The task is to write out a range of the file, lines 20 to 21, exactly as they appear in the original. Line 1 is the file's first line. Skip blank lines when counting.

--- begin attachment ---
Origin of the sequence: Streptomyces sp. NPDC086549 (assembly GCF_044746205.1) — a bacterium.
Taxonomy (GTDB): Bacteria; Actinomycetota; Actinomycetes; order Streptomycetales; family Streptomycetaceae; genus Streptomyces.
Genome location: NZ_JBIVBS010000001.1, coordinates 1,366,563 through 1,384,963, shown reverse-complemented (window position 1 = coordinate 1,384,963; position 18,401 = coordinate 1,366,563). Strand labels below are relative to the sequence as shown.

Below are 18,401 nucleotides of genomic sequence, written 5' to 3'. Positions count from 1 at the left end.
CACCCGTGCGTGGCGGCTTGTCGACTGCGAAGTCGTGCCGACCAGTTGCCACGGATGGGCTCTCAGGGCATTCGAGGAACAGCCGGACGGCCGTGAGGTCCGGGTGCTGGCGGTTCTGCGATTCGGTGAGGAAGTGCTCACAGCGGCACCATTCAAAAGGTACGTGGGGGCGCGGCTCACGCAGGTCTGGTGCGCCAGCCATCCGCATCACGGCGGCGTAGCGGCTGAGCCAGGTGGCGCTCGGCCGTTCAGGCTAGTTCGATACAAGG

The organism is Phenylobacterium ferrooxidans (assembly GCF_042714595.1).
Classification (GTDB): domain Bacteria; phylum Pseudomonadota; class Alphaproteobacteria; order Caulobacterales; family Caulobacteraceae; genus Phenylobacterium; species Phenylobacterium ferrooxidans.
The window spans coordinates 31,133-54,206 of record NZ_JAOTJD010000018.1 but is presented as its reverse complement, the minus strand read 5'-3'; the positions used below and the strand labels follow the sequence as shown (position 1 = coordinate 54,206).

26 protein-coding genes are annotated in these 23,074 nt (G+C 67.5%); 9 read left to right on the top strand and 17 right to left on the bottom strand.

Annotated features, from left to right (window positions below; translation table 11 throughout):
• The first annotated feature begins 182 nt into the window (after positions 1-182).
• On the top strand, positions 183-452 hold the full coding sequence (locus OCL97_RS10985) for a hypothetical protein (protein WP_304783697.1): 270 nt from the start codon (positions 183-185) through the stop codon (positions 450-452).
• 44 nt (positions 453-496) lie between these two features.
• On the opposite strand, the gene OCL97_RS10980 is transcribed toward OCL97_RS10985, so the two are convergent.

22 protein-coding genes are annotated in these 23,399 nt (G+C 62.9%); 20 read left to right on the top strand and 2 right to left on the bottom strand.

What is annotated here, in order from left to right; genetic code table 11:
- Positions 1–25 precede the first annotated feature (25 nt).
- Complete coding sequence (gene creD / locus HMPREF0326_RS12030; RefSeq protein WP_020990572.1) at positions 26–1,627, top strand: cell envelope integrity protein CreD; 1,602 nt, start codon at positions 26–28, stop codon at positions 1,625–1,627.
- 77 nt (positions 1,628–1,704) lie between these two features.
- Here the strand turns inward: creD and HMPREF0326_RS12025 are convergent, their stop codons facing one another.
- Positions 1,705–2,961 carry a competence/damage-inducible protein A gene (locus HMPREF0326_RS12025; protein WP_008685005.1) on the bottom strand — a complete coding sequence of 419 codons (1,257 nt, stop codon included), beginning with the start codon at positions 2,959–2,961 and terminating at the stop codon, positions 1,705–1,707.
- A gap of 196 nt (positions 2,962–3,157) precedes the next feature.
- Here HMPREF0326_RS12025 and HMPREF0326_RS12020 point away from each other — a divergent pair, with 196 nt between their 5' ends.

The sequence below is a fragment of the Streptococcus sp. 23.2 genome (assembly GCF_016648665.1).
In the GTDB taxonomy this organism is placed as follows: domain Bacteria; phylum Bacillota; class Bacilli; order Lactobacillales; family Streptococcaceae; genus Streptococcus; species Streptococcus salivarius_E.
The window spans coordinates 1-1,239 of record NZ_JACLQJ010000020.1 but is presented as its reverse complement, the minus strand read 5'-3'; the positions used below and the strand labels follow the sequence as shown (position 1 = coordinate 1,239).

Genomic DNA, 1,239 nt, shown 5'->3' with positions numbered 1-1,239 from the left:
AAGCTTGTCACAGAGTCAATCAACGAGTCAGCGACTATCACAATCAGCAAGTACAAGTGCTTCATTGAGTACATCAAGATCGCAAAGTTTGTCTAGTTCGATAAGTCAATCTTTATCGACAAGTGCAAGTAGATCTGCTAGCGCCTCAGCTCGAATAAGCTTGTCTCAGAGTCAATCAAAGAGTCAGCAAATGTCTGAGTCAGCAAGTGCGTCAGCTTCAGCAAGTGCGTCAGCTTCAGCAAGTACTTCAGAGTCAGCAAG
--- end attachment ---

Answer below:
- Here the strand turns inward: creD and HMPREF0326_RS12025 are convergent, their stop codons facing one another.
- Positions 1,705–2,961 carry a competence/damage-inducible protein A gene (locus HMPREF0326_RS12025; protein WP_008685005.1) on the bottom strand — a complete coding sequence of 419 codons (1,257 nt, stop codon included), beginning with the start codon at positions 2,959–2,961 and terminating at the stop codon, positions 1,705–1,707.